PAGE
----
Cloud Computing | Feature

Lessons Learned: Taking E-mail to the Cloud

Although data migration was a headache for Prince George's Community College, users are pleased with their new cloud-based e-mail system.

If you fly into the clouds, expect to hit some turbulence. It's an apt metaphor for what happened at Prince George's Community College (MD) when it migrated its staff e-mail system to cloud-based Microsoft Office 365 in 2012. According to Joseph Rossmeier, vice president for technology services, and Ric Gould, director of special projects, the transition contained its fair share of nasty bumps, bounces, and unexpected drops. By the time the transition was complete, though, PGCC had emerged into mostly smooth skies: The 3,000 campus employees are happy with the new system, and the first few months of service have generated few complaints.

The decision to move to Office 365 was driven by several factors, including the obsolescence of the school's existing system, Novell Groupwise 6.5, which was nine years old. It lacked full integration with Office and Windows 7, and PGCC was experiencing frequent downtime due to infrastructure problems. The college was also inspired by the experience of the county's K-12 school system, which had successfully moved 17,000 employees and 122,000 students to Google's e-mail service.

Despite the school system's positive experience with Google, Rossmeier leaned toward Microsoft. "We offer a lot of Microsoft-certified programs in the college, and we want to be integrated with the Microsoft core road map," he said.

Before they made any decision, though, Gould and Rossmeier first drew up a checklist of must-have points of integration. "The e-mail system cannot stand alone," said Gould. "We already had student e-mail on Microsoft Live@edu, and Microsoft had informed us that they were going to force us to go to Office 365 for student e-mail sometime in 2013."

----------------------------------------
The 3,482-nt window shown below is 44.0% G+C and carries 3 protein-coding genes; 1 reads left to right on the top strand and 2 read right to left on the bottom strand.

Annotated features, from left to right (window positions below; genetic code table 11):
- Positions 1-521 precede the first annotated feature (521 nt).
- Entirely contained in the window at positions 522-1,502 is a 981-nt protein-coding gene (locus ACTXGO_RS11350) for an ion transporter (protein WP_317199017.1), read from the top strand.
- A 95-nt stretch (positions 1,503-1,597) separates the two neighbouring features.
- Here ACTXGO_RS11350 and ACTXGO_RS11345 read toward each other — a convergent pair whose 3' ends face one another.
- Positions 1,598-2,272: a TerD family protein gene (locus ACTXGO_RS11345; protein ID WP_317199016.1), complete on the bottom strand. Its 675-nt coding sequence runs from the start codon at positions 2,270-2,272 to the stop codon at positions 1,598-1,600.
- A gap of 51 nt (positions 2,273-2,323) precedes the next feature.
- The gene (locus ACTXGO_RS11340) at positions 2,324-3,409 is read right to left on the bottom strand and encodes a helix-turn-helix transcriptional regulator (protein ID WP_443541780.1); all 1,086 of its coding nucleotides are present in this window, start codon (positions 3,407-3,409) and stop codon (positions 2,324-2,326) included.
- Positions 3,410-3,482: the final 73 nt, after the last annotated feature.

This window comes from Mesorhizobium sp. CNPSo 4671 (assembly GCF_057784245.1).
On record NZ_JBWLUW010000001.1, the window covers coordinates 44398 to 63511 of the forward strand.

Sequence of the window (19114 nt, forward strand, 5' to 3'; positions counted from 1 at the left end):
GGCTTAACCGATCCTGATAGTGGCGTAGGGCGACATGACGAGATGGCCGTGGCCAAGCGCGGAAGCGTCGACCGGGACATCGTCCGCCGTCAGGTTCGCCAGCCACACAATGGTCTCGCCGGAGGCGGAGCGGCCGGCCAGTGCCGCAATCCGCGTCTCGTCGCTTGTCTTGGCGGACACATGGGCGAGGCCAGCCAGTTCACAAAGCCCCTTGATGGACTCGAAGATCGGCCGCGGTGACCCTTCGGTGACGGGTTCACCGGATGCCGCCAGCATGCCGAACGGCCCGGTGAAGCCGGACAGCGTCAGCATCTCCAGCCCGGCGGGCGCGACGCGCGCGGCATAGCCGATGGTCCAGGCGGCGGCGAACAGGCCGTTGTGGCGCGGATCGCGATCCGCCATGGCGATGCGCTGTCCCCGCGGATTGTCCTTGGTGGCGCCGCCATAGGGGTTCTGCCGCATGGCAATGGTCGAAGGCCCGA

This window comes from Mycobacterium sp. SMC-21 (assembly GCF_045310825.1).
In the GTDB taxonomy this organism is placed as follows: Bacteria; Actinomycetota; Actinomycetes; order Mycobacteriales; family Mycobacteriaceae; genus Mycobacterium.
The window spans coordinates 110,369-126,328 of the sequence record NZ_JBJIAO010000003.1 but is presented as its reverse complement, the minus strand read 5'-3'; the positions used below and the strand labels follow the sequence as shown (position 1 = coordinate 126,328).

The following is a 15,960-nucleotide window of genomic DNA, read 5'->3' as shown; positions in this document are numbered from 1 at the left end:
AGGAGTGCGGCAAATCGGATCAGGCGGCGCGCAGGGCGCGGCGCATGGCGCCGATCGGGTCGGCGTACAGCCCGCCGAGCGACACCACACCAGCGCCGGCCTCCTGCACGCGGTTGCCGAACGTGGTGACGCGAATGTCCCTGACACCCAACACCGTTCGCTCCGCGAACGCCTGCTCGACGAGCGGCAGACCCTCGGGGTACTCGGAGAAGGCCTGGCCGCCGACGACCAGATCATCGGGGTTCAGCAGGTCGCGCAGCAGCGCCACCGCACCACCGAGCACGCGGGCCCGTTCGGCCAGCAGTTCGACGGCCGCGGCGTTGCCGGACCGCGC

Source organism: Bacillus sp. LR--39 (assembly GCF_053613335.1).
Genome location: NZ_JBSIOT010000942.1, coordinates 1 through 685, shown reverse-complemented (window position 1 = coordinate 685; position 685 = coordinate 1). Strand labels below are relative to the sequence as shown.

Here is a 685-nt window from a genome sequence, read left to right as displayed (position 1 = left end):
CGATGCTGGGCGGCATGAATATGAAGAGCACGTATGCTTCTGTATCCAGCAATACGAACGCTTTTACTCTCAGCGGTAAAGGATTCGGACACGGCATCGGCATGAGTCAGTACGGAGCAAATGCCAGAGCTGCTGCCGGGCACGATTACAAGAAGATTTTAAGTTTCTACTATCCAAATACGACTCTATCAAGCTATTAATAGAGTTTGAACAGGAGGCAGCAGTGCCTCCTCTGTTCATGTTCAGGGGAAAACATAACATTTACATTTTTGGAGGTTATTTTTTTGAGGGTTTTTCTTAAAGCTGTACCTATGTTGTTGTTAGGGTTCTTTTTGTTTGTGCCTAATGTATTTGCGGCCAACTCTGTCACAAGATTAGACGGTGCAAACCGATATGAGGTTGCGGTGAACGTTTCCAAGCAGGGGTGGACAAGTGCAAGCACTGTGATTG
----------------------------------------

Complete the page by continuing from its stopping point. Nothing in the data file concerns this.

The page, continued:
Also on the requirements checklist was an e-mail client that worked well on both PCs and Macs, and integrated with as many mobile devices as possible--as well as with Windows 7, Office, and SharePoint. "We saw e-mail as an integral part of our overall infrastructure," continued Gould.

The decision wasn't just about Google versus Microsoft, though. As part of the due diligence, the school also wanted to compare the virtues of an in-house, server-based implementation with those of a cloud-based one. Gould's list of the benefits of a cloud solution was compelling, however. After all, Microsoft was promising to provide 24/7 service with 99.9 percent uptime and offer users 25 gigabytes of storage space.

"We could escape from all system development and from worry about performance, backup, and recovery," said Gould of the Microsoft offer. "The cloud presented an opportunity for someone else to take care of those things. The cost seemed reasonable or better, since it was free."

While the e-mail service itself might be free, migrating to a new platform definitely costs money. In their initial cost estimate for the transition, Gould and Rossmeier designated $75,000 for outside consulting. Later, they added another $56,000 in consulting fees. An additional $52,000 was spent to license a system-migration tool from consulting firm Quest, bring the total estimated cost of the transition to $183,000.

On the cost-recovery side, the school stood to save $70,000 in annual Novell licenses, and the move to the cloud would also free up infrastructure. "We estimated we would recover $140,000 per year, every year," Gould said. "So we could recover our costs in just over one year, and the savings will go on year after year."

Migration Headaches